I mentioned in a previous article about Aaron Rodgers and how had a complete Achilles tendon tear. I further reiterated the importance of formulating a plan to get him back into the game, if possible. This includes a post-surgery game plan for Achilles tendon tears.
Creating a comprehensive recovery plan for NFL star players who have undergone surgery for this injury is a complex process.
The post-surgery plan should be tailored to the athletes themselves. It should center on their specific needs and goals, under the guidance of a team of healthcare professionals. These include orthopaedic surgeons, physical therapists, and sports physiotherapists.
Here’s a general outline of a recovery plan along with exercises that may be included:
Phase 1: Post-Surgery Rehabilitation
After the surgery that repairs an Achilles, players won’t recuperate instantly. During this time, they’ll need to be careful about their injured foot. Crutches are needed to keep any weight off of the injury. The stitches will be removed after around 10 days. Some light exercises, like the ones below, are for the gradual return of mobility:
By the 1st to the 2nd week of recovery (weeks 0-2)
Reduce swelling, manage pain, protect the surgical repair, and maintain joint mobility.
- Ankle Range of Motion (ROM) Exercises: Gentle, non-weight-bearing movements to prevent stiffness. This includes ankle circles and alphabet-writing exercises with the toes.
- Isometric Exercises: Isometric contractions of the calf muscles without moving the ankle to begin building strength.
- Passive Stretching: Gentle stretching of the calf and Achilles tendon by a therapist.
- Pain and Swelling Management: Ice, compression, and elevation to control swelling and pain.
Phase 2: Early Weight-Bearing
The recovery process continues after the first 2 weeks after surgery. At this point, an athlete’s Achilles can bear a little weight. Starting to walk with less help on crutches at this stage is normal, along with some weight-bearing exercises. The exercises below will be the additional change to the recovering player’s workout regime:
By the 2nd to the 6th week of recovery (weeks 2-6)
Gradually introduce weight-bearing, regain strength and flexibility, and normalize walking patterns.
- Active Range of Motion: Begin active ankle and calf muscle exercises.
- Partial Weight-Bearing Exercises: Gradual weight-bearing exercises like partial weight-bearing squats with assistance.
- Strengthening Exercises: Isotonic exercises for calf muscles, using resistance bands or light weights as tolerated.
- Gait Training: Progressively normalize walking patterns and reduce reliance on crutches.
Phase 3: Intermediate Strengthening
At this stage of the recovery process, it’s time to build up muscle. In this case, it’s to enhance the strength the Achilles can handle. Like the previous stage, this phase involves strengthening both the muscles in the foot and calf. Along with proprioception and balance practices, use the following for phase 3 of your game plan:
By the 6th to the 12th week of recovery (weeks 6-12)
Build muscle strength and functional capacity, enhance proprioception, and improve balance.
- Calf Raises: Eccentric and concentric calf raises to strengthen the gastrocnemius and soleus muscles.
- Balance and Proprioception Drills: Exercises like single-leg balance on a foam pad to improve stability.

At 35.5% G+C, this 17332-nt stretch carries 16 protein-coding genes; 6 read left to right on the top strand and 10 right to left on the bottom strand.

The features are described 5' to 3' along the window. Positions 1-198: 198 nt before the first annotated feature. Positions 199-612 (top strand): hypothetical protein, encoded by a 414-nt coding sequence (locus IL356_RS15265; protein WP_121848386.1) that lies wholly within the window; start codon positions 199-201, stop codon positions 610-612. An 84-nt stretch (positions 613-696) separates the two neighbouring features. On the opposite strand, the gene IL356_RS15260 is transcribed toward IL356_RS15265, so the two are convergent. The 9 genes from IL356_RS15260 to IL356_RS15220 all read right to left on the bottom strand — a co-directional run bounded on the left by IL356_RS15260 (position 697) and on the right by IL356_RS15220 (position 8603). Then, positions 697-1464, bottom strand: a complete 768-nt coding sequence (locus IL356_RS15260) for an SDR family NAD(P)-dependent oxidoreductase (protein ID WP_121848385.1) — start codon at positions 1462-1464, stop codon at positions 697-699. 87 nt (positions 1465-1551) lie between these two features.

- Plyometric Exercises: Gradual introduction of jump drills to regain power.
- Sport-Specific Movements: Begin practising sport-specific movements like cutting and pivoting under supervision.
Phase 4: Advanced Rehabilitation
Phase 4 is the stage that involves drills. These drills should be related to the sport the athlete is involved in. If the player is planning to go back during the season or the next, then this is when they prepare. When it’s the 3rd month of a player’s rehabilitation, these are the exercises they need to go through:
By the 3rd to the 6th month of recovery (months 3-6)
Prepare for a return to sport, including agility, speed, and power.
- Advanced Plyometrics: High-intensity jump drills and agility ladder work.
- Sprint Training: Gradually reintroduce sprinting and acceleration drills.
- Sports-Specific Drills: Position-specific training to simulate game scenarios.
- Injury Prevention: Continue with a comprehensive injury prevention program, including strengthening, flexibility, and proprioception.
Phase 5: Return to Play
This is the stage when the athlete is almost well enough to go back to work. After a few months of preparation, a player is able to handle more rigorous training. In Phase 5, there are also included game simulations to see if they can handle a full game without assistance. An athlete has to do the following to fully check whether they have fully recovered:
By the 6th to the 12th month of recovery (months 6-12+)
Achieve full functional capacity and confidence to return to NFL-level play.
- Full Contact Practices: Gradual reintroduction to full-contact practices under the guidance of the team’s coaching and medical staff.
- Game Simulation: Engage in full game simulation drills to assess readiness for competitive play.
Throughout all phases in the post-surgery game plan, regular monitoring of progress, pain management, and psychological support are crucial. The recovery timeline can vary significantly among individuals. The player’s readiness to return to NFL games will be determined by the medical team based on objective criteria.
Please note that this is a generalized plan, and specific exercises and progressions will vary depending on the player’s condition. It’s also based on the surgical technique used and their response to treatment. It’s essential to consult with the player’s medical team for a personalized rehabilitation plan.